May braces for difficult Brexit negotiations
British Prime Minister Theresa May expects divorce talks with the European Union to be difficult, she said on Sunday in response to the tough stance taken by EU leaders over the forthcoming Brexit negotiations.
EU leaders endorsed stiff divorce terms for Britain at a Brussels summit on Saturday, warning Britons to have "no illusions" about swiftly securing a new relationship to retain access to EU markets and to be prepared for the complexity of issues such as residency rights for EU citizens. "What this shows, and what some of the other comments we've seen coming from European leaders shows, is that there are going to be times when these negotiations are going to be tough," May told the BBC.
Brussels is concerned about the British government's state of preparation for enormously complicated negotiations and over the degree of understanding in London of what kind of compromises it will have to make to clinch any kind of deal. EU officials said that European Commission President Jean-Claude Juncker and EU Brexit negotiator Michel Barnier's talks with May in London on Wednesday did nothing to ease that concern.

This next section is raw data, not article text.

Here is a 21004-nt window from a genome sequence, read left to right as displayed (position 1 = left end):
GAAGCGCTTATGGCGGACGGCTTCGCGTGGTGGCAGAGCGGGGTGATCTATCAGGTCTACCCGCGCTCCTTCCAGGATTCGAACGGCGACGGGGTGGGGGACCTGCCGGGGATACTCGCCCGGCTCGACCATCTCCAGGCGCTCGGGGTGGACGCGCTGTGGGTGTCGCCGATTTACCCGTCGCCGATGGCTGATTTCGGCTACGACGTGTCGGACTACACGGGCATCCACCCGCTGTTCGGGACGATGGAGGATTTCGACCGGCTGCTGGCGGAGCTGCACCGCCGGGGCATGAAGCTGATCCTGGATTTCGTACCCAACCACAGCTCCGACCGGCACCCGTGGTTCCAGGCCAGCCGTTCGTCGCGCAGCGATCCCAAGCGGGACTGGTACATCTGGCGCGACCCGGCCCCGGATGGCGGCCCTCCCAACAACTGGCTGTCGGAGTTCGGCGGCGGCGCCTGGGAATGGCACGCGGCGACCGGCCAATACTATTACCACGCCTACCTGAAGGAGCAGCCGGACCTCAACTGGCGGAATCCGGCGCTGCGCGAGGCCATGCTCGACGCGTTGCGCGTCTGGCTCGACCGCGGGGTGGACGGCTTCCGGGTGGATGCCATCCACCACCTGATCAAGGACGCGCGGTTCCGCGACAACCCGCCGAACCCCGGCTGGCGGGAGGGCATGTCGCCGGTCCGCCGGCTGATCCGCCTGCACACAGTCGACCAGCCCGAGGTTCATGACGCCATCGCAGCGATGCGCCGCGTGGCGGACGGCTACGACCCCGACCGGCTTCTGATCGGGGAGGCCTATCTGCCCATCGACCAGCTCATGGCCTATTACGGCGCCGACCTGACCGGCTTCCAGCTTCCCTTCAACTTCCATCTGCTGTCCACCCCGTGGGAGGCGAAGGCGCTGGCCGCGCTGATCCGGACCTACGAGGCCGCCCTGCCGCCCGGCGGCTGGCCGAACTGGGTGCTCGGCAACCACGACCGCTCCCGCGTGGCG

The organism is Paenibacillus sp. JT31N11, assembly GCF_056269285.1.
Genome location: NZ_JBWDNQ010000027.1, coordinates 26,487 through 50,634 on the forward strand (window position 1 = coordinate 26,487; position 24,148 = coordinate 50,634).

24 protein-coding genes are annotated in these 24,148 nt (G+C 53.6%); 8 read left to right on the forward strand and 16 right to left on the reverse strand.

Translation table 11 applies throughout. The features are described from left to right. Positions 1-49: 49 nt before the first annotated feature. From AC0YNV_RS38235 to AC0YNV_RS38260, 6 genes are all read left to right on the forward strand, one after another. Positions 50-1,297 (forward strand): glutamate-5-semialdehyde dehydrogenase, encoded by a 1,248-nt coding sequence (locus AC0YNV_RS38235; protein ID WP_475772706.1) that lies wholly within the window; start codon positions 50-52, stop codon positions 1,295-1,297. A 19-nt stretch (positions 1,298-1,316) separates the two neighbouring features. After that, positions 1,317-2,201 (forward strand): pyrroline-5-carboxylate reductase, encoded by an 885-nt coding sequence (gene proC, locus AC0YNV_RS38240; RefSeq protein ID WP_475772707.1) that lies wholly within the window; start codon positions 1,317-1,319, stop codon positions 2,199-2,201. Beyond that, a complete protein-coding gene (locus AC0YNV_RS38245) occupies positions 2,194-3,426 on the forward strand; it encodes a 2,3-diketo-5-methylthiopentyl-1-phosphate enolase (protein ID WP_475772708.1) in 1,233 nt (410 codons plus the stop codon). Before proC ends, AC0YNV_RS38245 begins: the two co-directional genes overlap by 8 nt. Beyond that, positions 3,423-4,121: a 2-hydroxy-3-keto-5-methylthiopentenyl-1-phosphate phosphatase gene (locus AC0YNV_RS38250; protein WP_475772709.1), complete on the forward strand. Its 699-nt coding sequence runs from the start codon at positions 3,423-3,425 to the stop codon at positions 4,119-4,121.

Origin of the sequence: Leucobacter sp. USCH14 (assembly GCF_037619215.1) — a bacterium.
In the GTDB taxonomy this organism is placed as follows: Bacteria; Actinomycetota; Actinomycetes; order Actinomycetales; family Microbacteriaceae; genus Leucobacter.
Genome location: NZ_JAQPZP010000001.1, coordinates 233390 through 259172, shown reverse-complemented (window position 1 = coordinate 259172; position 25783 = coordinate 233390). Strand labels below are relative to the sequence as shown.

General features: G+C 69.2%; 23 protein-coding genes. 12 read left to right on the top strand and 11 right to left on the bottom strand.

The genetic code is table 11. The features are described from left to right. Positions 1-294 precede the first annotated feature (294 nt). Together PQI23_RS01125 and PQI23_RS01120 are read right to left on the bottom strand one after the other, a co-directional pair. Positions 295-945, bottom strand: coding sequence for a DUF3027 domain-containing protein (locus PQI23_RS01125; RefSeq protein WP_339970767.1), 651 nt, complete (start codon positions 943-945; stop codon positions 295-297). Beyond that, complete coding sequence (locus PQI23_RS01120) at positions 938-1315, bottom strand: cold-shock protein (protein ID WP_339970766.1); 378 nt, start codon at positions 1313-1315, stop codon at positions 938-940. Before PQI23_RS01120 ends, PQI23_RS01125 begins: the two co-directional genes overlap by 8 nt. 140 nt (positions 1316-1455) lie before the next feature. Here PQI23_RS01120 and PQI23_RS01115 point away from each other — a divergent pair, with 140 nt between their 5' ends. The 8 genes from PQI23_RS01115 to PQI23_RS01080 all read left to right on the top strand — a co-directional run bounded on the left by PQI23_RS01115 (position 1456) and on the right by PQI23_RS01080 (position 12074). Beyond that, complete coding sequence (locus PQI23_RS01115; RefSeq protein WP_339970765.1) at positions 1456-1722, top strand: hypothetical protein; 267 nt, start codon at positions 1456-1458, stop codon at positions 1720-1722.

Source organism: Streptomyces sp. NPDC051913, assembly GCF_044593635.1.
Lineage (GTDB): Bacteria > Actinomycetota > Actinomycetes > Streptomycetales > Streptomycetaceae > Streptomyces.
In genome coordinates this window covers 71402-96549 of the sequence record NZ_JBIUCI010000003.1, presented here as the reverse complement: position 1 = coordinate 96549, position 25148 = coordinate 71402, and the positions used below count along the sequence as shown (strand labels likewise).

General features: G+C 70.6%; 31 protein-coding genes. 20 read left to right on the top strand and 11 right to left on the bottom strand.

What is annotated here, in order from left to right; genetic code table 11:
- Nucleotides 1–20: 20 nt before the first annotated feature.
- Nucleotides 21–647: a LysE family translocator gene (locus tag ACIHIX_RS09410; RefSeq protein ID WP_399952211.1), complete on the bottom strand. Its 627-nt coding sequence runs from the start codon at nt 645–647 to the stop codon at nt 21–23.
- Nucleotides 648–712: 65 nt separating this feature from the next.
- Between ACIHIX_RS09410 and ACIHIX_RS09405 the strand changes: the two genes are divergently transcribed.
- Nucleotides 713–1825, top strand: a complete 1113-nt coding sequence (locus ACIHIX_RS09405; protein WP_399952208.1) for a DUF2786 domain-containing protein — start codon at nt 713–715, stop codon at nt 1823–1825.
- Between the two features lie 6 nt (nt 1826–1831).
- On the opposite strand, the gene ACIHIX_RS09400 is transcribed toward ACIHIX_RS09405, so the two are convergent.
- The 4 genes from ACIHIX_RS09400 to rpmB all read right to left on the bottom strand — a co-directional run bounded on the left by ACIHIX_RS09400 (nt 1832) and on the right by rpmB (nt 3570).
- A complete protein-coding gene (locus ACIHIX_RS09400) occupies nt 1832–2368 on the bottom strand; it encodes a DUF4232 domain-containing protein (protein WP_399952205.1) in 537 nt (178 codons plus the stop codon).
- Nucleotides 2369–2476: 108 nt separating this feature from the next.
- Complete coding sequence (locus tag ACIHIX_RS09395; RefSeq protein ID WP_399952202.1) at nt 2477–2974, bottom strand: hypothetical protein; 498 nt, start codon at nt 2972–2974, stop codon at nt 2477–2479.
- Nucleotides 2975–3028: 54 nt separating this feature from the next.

German Chancellor Angela Merkel, repeating a comment she made after Juncker's meeting with May, said she was still worried by "illusions" in Britain about the Brexit talks.
May reaffirmed her position that she would be prepared to walk away from talks without a deal if she did not like what was on offer from Brussels.
"I wouldn't have said it if I didn't believe that," May said in a separate interview with ITV television. "What I also believe is that, with the right strong hand in negotiations, we can get a good deal for the UK."
Britain's most senior EU official has warned that a post-Brexit Britain would have to recognise the rulings of the European court of justice if it wished to maintain the current level of cooperation in countering terrorism and organised crime. Sir Julian King, the European commissioner responsible for security, said the UK's security services had become increasingly reliant on shared crime-fighting tools to carry out their work.
In an interview with the Guardian, King suggested the UK would seek to maintain the status quo on security cooperation, which could form part of tense negotiations with the remaining 27 members of the EU.
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